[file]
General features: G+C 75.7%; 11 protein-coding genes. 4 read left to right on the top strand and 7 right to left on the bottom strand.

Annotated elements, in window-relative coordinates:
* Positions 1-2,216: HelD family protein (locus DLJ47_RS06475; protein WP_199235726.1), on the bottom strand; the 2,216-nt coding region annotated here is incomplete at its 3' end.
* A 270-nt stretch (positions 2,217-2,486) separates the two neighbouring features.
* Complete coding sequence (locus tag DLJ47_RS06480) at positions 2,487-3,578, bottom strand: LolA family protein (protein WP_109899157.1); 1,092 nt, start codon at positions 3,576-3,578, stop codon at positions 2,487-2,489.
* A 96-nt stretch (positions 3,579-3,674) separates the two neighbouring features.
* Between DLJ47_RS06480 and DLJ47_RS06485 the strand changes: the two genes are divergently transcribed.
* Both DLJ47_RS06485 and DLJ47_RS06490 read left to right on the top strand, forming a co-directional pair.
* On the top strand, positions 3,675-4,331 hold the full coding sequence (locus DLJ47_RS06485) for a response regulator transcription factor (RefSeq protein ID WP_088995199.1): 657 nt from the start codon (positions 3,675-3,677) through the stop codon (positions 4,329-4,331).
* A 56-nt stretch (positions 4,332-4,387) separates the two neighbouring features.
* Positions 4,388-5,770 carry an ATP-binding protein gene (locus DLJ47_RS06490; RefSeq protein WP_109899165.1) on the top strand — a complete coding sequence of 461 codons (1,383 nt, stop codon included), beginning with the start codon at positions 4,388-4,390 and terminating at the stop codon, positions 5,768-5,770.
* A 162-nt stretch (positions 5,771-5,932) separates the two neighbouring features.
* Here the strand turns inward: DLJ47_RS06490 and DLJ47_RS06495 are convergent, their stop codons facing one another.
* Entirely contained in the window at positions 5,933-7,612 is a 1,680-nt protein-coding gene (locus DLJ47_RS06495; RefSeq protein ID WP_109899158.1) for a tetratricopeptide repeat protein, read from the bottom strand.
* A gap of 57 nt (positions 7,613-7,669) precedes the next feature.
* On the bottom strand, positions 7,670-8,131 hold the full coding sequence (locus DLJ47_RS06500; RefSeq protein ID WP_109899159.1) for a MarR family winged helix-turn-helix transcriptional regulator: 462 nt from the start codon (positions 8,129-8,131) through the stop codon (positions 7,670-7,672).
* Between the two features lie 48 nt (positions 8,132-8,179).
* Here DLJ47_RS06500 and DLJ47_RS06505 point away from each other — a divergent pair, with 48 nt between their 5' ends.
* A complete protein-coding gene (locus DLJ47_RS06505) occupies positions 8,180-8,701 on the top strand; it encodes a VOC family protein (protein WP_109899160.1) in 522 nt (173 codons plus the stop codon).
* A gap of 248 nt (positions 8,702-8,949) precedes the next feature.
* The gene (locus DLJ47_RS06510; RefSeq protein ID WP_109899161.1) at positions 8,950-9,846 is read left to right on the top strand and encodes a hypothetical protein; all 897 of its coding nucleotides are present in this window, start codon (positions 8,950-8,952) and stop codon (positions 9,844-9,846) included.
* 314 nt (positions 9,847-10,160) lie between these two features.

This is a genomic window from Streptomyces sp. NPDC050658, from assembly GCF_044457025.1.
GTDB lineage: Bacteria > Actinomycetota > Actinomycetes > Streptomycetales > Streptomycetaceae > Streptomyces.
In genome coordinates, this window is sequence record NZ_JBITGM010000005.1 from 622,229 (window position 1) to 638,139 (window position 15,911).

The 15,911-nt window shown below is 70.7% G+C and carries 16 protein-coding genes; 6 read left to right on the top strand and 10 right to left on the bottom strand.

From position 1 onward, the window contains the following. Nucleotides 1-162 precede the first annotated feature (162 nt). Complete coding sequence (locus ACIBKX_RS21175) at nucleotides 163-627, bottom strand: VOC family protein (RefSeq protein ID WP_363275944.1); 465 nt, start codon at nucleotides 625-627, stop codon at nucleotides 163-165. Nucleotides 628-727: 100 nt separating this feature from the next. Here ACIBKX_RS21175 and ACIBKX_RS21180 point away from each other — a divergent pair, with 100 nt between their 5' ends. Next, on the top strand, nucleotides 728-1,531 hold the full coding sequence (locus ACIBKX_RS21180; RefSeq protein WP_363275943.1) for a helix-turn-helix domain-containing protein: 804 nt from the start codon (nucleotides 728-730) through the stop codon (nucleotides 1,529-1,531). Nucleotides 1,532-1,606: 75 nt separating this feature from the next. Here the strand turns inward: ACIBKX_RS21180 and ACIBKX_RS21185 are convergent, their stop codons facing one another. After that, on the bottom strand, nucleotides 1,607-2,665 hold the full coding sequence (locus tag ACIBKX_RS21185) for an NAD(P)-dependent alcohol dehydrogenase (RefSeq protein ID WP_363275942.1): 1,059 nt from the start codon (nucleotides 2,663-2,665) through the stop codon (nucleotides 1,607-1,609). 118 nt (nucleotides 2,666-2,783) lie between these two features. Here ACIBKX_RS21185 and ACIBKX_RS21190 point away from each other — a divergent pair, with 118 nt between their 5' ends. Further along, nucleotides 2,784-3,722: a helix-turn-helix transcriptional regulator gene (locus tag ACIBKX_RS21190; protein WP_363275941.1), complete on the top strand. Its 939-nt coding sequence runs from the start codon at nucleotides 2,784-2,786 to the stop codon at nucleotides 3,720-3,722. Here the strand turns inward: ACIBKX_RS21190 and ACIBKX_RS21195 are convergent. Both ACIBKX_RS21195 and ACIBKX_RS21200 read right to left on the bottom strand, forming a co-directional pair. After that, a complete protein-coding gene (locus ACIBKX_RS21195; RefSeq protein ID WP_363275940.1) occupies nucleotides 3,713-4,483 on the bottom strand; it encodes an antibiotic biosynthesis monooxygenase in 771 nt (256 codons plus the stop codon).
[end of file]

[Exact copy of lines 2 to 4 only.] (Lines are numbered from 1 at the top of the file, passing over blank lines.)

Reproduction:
Annotated elements, in window-relative coordinates:
* Positions 1-2,216: HelD family protein (locus DLJ47_RS06475; protein WP_199235726.1), on the bottom strand; the 2,216-nt coding region annotated here is incomplete at its 3' end.
* A 270-nt stretch (positions 2,217-2,486) separates the two neighbouring features.